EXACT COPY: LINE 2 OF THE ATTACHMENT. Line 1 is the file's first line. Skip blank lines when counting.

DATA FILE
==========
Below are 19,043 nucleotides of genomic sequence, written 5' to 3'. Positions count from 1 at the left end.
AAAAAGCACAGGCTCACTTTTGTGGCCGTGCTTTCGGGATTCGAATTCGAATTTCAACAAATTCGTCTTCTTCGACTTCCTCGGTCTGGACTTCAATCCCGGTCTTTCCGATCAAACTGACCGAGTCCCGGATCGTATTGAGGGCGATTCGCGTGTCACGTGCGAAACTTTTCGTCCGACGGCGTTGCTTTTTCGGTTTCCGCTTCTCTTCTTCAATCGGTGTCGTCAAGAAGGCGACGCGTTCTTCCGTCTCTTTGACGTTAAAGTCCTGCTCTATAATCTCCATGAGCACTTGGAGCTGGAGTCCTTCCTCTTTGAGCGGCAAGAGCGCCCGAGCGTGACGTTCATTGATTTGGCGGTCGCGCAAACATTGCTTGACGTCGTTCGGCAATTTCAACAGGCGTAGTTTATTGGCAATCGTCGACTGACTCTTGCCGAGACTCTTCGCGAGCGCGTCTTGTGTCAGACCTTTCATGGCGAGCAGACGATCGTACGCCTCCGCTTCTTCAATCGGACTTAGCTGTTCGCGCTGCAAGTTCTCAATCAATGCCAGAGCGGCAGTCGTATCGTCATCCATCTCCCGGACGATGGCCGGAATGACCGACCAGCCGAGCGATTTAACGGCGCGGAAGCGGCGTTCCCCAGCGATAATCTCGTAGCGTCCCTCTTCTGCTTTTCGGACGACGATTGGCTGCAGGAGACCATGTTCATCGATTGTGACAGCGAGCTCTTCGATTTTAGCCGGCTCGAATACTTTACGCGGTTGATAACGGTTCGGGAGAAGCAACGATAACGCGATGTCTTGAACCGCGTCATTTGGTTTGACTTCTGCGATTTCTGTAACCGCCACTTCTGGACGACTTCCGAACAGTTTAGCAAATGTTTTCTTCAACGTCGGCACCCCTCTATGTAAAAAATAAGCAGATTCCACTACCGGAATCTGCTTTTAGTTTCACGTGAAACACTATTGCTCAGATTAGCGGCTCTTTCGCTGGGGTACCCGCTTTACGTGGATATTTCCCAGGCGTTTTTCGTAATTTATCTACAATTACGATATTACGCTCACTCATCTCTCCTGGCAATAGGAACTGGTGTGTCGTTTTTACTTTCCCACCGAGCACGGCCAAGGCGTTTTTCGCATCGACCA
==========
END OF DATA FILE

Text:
AAAAAGCACAGGCTCACTTTTGTGGCCGTGCTTTCGGGATTCGAATTCGAATTTCAACAAATTCGTCTTCTTCGACTTCCTCGGTCTGGACTTCAATCCCGGTCTTTCCGATCAAACTGACCGAGTCCCGGATCGTATTGAGGGCGATTCGCGTGTCACGTGCGAAACTTTTCGTCCGACGGCGTTGCTTTTTCGGTTTCCGCTTCTCTTCTTCAATCGGTGTCGTCAAGAAGGCGACGCGTTCTTCCGTCTCTTTGACGTTAAAGTCCTGCTCTATAATCTCCATGAGCACTTGGAGCTGGAGTCCTTCCTCTTTGAGCGGCAAGAGCGCCCGAGCGTGACGTTCATTGATTTGGCGGTCGCGCAAACATTGCTTGACGTCGTTCGGCAATTTCAACAGGCGTAGTTTATTGGCAATCGTCGACTGACTCTTGCCGAGACTCTTCGCGAGCGCGTCTTGTGTCAGACCTTTCATGGCGAGCAGACGATCGTACGCCTCCGCTTCTTCAATCGGACTTAGCTGTTCGCGCTGCAAGTTCTCAATCAATGCCAGAGCGGCAGTCGTATCGTCATCCATCTCCCGGACGATGGCCGGAATGACCGACCAGCCGAGCGATTTAACGGCGCGGAAGCGGCGTTCCCCAGCGATAATCTCGTAGCGTCCCTCTTCTGCTTTTCGGACGACGATTGGCTGCAGGAGACCATGTTCATCGATTGTGACAGCGAGCTCTTCGATTTTAGCCGGCTCGAATACTTTACGCGGTTGATAACGGTTCGGGAGAAGCAACGATAACGCGATGTCTTGAACCGCGTCATTTGGTTTGACTTCTGCGATTTCTGTAACCGCCACTTCTGGACGACTTCCGAACAGTTTAGCAAATGTTTTCTTCAACGTCGGCACCCCTCTATGTAAAAAATAAGCAGATTCCACTACCGGAATCTGCTTTTAGTTTCACGTGAAACACTATTGCTCAGATTAGCGGCTCTTTCGCTGGGGTACCCGCTTTACGTGGATATTTCCCAGGCGTTTTTCGTAATTTATCTACAATTACGATATTACGCTCACTCATCTCTCCTGGCAATAGGAACTGGTGTGTCGTTTTTACTTTCCCACCGAGCACGGCCAAGGCGTTTTTCGCATCGACCA